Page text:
|There was a side to Samuel Clemens that in those days few of his
associates saw. This was the poetic, the philosophic, the contemplative
side. Joseph Goodman recognized this phase of his character, and, while
he perhaps did not regard it as a future literary asset, he delighted in
it, and in their hours of quiet association together encouraged its
exhibition. It is rather curious that with all his literary penetration
Goodman did not dream of a future celebrity for Clemens. He afterward
"If I had been asked to prophesy which of the two men, Dan de Quille or
Sam, would become distinguished, I should have said De Quille. Dan was
talented, industrious, and, for that time and place, brilliant. Of
course, I recognized the unusualness of Sam's gifts, but he was eccentric
and seemed to lack industry; it is not likely that I should have
prophesied fame for him then."
Goodman, like MacFarlane in Cincinnati, half a dozen years before, though
by a different method, discovered and developed the deeper vein. Often
the two, dining together in a French restaurant, discussed life, subtler
philosophies, recalled various phases of human history, remembered and
recited the poems that gave them especial enjoyment. "The Burial of
Moses," with its noble phrasing and majestic imagery, appealed strongly
to Clemens, and he recited it with great power. The first stanza in
particular always stirred him, and it stirred his hearer as well. With
eyes half closed and chin lifted, a lighted cigar between his fingers, he
would lose himself in the music of the stately lines.
By Nebo's lonely mountain,
On this side Jordan's wave,
In a vale in the land of Moab,
There lies a lonely grave.
And no man knows that sepulchre,
And no man saw it e'er,
For the angels of God, upturned the sod,
And laid the dead man there.
Another stanza that he cared for almost as much was the one beginning:
And had he not high honor--
The hill-side for a pall,
To lie in state while angels wait
With stars for tapers tall,
And the dark rock-pines, like tossing plumes,
Over his bier to wave,
And God's own hand in that lonely land,
To lay him in the grave?
Without doubt he was moved to emulate the simple grandeur of that poem,
for he often repeated it in those days, and somewhat later we find it
copied into his notebook in full. It would seem to have become to him a
sort of literary touchstone; and in some measure it may be regarded as
accountable for the fact that in the fullness of time "he made use of the
purest English of any modern writer." These are Goodman's words, though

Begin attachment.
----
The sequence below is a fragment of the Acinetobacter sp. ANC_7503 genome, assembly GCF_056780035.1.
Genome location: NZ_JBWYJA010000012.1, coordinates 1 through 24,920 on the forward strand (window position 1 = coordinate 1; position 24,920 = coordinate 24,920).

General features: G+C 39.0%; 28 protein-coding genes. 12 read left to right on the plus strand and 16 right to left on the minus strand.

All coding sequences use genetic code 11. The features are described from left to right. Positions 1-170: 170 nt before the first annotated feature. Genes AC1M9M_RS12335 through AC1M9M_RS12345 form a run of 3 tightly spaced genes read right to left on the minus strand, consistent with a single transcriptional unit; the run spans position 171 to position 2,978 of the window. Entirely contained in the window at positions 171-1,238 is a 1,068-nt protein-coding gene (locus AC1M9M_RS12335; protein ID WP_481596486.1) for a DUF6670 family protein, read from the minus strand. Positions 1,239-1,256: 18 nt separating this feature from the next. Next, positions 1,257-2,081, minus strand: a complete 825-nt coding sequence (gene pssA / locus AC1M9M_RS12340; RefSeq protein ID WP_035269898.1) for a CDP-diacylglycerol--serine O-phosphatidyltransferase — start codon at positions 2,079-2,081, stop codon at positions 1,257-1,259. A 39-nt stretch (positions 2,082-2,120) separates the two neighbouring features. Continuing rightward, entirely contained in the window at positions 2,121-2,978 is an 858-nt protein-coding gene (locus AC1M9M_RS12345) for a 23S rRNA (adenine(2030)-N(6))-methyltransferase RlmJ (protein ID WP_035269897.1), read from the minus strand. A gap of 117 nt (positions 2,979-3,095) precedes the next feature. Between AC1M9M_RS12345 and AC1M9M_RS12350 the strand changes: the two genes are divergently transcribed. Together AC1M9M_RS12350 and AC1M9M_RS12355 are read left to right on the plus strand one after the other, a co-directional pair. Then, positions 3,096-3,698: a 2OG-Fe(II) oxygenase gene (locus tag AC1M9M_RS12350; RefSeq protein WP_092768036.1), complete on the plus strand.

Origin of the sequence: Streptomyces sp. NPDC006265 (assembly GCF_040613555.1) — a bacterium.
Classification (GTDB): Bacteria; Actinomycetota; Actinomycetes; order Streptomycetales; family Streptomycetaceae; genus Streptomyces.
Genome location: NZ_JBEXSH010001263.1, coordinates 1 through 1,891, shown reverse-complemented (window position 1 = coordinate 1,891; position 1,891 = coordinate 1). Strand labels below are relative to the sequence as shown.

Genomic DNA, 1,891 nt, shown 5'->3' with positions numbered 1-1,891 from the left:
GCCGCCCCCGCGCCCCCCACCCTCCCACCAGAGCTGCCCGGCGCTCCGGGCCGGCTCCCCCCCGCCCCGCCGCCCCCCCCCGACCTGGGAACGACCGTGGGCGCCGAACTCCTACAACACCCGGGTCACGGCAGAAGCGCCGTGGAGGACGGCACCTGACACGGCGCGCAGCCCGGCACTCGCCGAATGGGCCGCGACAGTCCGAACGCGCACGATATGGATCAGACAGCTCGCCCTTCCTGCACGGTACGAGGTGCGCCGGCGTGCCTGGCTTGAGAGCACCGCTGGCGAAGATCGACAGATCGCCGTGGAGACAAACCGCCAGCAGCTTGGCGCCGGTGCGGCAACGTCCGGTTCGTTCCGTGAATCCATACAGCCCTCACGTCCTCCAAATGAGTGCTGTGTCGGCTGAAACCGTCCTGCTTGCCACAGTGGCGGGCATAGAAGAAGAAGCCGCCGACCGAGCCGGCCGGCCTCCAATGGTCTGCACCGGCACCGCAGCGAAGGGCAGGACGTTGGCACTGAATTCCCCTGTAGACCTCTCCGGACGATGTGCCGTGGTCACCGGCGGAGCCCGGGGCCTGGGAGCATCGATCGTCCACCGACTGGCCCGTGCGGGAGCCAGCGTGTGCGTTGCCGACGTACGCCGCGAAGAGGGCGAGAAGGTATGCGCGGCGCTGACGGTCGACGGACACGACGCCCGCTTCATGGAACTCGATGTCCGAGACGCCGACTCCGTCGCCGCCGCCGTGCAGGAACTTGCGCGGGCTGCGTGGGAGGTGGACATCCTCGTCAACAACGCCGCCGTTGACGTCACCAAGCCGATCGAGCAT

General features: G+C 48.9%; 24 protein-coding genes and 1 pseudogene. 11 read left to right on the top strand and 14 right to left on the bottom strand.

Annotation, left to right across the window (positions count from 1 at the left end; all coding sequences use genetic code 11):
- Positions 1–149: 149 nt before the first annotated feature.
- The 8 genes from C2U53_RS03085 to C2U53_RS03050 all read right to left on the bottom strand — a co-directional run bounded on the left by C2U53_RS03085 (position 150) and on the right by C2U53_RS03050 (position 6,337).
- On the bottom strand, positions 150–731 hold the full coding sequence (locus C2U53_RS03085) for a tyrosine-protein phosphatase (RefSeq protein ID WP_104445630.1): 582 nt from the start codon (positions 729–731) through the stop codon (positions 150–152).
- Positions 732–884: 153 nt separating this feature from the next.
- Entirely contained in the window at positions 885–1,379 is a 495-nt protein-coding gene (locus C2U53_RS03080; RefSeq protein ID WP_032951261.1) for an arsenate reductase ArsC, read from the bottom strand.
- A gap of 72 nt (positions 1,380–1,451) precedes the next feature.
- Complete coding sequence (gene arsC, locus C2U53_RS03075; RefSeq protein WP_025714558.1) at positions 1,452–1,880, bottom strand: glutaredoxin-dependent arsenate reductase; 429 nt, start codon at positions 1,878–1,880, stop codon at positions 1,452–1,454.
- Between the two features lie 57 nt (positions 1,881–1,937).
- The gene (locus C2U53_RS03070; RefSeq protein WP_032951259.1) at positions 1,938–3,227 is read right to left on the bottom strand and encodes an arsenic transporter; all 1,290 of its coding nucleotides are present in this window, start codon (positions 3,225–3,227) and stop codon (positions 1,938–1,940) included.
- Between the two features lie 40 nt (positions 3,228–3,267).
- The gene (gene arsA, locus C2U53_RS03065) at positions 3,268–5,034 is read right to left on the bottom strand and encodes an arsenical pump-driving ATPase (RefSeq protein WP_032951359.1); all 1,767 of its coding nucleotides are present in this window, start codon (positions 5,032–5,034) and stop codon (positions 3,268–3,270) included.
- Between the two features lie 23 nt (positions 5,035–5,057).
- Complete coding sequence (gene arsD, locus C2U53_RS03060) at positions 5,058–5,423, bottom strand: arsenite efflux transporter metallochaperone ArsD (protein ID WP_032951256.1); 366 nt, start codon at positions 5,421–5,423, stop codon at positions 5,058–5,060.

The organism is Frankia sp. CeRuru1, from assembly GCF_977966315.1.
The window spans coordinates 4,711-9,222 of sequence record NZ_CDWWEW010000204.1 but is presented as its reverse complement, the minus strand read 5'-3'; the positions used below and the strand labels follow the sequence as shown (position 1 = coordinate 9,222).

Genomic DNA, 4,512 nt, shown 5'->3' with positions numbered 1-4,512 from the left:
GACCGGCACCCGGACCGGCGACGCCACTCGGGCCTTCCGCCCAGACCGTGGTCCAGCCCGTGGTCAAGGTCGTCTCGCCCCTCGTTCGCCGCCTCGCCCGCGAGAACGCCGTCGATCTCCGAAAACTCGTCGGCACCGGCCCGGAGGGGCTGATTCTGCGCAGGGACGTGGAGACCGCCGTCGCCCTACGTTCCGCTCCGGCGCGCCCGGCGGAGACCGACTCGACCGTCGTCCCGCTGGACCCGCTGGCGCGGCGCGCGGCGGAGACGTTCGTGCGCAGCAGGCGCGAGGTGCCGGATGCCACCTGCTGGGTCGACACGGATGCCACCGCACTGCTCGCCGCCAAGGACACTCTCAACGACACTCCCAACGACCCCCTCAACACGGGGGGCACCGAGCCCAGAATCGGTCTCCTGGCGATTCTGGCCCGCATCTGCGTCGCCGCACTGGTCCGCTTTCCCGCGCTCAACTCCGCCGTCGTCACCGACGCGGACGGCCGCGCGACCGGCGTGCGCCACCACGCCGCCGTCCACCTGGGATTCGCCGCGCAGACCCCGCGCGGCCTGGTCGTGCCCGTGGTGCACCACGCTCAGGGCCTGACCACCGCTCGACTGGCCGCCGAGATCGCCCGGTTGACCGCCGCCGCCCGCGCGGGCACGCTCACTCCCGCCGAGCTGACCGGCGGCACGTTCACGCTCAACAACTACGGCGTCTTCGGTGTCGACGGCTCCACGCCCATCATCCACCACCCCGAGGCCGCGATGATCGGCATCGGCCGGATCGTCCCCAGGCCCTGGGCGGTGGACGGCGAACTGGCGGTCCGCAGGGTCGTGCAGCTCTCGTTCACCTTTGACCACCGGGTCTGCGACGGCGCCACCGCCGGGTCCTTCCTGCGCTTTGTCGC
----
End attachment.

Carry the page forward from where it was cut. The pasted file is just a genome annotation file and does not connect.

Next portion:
William Dean Howells has said them, also, in substance, and Brander
Matthews, and many others who know about such things. Goodman adds, "The
simplicity and beauty of his style are almost without a parallel, except
in the common version of the Bible," which is also true. One is reminded
of what Macaulay said of Milton:
"There would seem at first sight to be no more in his words than in other
words. But they are words of enchantment. No sooner are they pronounced
than the past is present and the distance near. New forms of beauty
start at once into existence, and all the burial-places of the memory
give up their dead."
One drifts ahead, remembering these things. The triumph of words, the
mastery of phrases, lay all before him at the time of which we are
writing now. He was twenty-seven. At that age Rudyard Kipling had
reached his meridian. Samuel Clemens was still in the classroom.
Everything came as a lesson-phrase, form, aspect, and combination;
nothing escaped unvalued. The poetic phase of things particularly
impressed him. Once at a dinner with Goodman, when the lamp-light from
the chandelier struck down through the claret on the tablecloth in a
great red stain, he pointed to it dramatically "Look, Joe," he said, "the
angry tint of wine."
It was at one of these private sessions, late in '62, that Clemens
proposed to report the coming meeting of the Carson legislature. He knew
nothing of such work and had small knowledge of parliamentary
proceedings. Formerly it had been done by a man named Gillespie, but
Gillespie was now clerk of the house. Goodman hesitated; then,
remembering that whether Clemens got the reports right or not, he would
at least make them readable, agreed to let him undertake the work.